Certificates and Service Broker
This topic describes how SQL Server uses certificates for Service Broker remote security. Service Broker remote security refers to operations that involve more than one SQL Server instance when those operations use either dialog security or transport security.
Service Broker remote security maps an operation from outside an instance to a SQL Server database principal. The operation then proceeds in the security context of that database principal, with normal SQL Server permission checks. For example, when a message arrives for a conversation that uses dialog security, Service Broker uses information in the message to identify a database principal for the remote side of the conversation. SQL Server then verifies that the principal has permission to connect to the database that hosts the destination service, and permission to send a message to the destination service.
SQL Server uses certificates to verify the identity of a remote database, and to identify the local database principal for the operation. Therefore, installing a certificate in SQL Server constitutes a statement of trust in the database that holds the private key for the certificate. Carefully manage the certificates that you install and the remote service bindings that you create.
Only install certificates from trusted sources. Do not distribute private keys.
To verify the identity of a remote server, SQL Server must receive information that can be decrypted with the public key in a certificate owned by a local database principal. If SQL Server can successfully decrypt the information, it means that the remote database contains the private key that corresponds to the public key in the local certificate. Once SQL Server verifies the identity of a remote database, the remote database can act with the permissions of the local database principal.
For transport security, each database must trust the other database. Transport security can use either certificates or Windows Authentication. For more information on transport security, see Service Broker Transport Security.
For dialog security, the initiator of the dialog must trust the target, and must be able to verify the identity of the target. However, the target may allow connections from initiators that do not provide identifying information. In this case, the initiators use the public role in the database that hosts the target service. Dialog security always uses certificates. For more information on dialog security, see Service Broker Dialog Security.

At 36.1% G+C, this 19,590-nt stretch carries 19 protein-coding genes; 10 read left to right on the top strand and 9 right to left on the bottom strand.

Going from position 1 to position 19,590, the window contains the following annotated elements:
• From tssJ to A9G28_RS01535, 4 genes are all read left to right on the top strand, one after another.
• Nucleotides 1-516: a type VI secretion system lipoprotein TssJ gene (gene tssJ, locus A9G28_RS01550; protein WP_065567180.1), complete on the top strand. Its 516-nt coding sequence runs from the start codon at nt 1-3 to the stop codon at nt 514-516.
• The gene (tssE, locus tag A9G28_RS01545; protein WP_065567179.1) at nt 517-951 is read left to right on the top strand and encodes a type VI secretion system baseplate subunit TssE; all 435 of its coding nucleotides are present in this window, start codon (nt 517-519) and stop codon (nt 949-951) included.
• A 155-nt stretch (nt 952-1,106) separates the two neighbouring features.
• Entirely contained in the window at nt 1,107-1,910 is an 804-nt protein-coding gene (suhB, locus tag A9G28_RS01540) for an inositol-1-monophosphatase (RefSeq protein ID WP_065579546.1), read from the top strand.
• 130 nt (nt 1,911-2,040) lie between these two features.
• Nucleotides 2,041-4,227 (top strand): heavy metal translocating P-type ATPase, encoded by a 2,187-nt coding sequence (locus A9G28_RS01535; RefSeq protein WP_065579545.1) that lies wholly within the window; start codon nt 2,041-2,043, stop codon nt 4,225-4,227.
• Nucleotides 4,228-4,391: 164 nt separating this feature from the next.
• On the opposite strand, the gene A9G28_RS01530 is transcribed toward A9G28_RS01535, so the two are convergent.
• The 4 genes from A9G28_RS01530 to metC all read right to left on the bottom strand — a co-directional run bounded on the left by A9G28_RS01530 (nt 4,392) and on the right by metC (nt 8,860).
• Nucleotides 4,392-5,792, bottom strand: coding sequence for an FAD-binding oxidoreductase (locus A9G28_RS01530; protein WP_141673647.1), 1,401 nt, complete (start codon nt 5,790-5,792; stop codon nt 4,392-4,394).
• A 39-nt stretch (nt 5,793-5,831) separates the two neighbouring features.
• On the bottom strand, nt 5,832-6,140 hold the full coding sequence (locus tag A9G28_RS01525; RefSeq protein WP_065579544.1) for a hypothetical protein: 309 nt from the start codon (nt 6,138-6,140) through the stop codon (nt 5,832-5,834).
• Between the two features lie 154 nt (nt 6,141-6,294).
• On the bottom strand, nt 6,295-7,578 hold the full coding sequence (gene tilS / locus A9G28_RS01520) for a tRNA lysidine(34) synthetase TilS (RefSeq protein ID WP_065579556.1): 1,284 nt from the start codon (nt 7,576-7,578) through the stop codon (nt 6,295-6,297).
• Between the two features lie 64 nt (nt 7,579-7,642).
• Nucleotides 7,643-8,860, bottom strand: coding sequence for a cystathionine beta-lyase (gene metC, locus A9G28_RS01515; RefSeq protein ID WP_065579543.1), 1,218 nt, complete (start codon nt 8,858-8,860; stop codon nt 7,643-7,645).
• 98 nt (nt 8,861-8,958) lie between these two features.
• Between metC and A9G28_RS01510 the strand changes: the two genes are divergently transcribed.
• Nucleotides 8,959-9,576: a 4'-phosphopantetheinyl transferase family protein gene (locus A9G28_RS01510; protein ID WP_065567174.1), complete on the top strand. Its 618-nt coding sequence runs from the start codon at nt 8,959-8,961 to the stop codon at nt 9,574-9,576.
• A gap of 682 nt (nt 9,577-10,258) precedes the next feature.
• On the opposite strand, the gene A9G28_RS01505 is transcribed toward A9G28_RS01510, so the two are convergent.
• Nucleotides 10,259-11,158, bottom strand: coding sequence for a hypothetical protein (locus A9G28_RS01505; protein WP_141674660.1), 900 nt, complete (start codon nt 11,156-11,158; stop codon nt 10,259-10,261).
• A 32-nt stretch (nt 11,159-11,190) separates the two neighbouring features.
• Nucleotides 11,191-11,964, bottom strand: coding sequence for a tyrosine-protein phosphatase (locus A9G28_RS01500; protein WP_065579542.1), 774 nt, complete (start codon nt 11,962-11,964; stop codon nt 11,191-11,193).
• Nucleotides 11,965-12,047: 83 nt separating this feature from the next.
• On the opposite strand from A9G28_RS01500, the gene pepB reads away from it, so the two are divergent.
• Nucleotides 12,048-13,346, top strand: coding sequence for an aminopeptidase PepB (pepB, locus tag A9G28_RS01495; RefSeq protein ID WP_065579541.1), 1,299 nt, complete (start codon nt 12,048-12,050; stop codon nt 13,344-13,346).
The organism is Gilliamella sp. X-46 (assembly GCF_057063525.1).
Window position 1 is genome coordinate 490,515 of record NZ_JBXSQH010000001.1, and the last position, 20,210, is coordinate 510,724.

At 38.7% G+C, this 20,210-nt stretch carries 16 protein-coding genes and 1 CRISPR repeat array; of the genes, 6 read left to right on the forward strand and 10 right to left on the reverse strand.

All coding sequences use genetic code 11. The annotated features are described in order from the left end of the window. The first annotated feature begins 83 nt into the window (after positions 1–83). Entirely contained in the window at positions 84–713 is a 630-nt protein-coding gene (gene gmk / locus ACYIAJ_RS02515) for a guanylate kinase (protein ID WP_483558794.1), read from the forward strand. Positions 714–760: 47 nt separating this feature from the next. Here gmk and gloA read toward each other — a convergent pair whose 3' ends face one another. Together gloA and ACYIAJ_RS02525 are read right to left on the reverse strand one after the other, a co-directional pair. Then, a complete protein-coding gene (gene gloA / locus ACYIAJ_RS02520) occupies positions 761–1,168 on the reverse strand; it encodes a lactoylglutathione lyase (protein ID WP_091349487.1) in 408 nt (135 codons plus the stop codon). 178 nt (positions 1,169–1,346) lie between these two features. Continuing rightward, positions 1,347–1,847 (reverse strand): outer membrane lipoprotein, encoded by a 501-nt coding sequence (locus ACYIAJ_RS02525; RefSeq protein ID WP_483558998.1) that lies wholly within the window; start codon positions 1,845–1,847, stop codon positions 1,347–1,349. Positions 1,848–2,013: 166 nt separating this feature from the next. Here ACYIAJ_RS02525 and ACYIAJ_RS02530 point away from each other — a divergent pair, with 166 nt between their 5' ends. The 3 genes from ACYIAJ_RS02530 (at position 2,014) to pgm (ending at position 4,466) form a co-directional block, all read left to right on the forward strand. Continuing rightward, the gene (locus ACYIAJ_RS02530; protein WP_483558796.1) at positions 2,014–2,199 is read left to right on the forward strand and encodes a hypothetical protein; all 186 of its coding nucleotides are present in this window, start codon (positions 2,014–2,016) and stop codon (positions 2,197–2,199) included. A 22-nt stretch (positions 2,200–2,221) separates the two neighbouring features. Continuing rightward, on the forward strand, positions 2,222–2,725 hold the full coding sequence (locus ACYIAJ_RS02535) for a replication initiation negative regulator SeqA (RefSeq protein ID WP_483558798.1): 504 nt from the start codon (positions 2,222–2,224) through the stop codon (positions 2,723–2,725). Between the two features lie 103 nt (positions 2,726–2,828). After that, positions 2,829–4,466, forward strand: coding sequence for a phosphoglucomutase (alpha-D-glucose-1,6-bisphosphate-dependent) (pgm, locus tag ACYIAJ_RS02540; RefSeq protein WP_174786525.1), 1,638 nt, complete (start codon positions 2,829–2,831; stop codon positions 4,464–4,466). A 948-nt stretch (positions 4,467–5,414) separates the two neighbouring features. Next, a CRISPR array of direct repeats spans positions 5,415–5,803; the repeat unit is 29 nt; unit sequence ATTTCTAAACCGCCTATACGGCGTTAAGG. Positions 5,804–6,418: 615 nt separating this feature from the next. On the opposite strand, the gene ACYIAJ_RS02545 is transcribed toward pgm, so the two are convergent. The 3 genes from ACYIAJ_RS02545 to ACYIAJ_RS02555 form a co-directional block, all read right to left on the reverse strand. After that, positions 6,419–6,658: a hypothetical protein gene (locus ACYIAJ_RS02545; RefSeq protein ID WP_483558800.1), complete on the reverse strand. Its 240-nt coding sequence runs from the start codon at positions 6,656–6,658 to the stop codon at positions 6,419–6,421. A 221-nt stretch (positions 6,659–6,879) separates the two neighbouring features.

SQL Server does not provide automated methods for configuration of Service Broker security by means of certificates.
To be used for Service Broker security, a certificate must meet the following requirements:
The key modulus must be less than 2048.
The total certificate length must be less than 32 kilobytes (KB).
A subject name must be specified.
Validity dates must be specified.
The key length must be a multiple of 64 bits.
A self-signed certificate created with the Transact-SQL statement CREATE CERTIFICATE meets the requirements in the preceding list. Certificates that are loaded from a file may not meet these requirements.
When the certificate is stored in SQL Server, the certificate must be encrypted with the master key for the database. Service Broker cannot use certificates that are only encrypted with a password. Also, the master key for the database must be encrypted with the service key for the instance. Otherwise, Service Broker cannot open the master key.
In order for SQL Server to use a certificate to begin a conversation, the certificate must be marked ACTIVE FOR BEGIN_DIALOG. Certificates are marked as active for begin dialog by default. However, you can choose to temporarily deactivate a certificate while updating the security configuration for a service. For more information, see CREATE CERTIFICATE (Transact-SQL) and ALTER CERTIFICATE (Transact-SQL).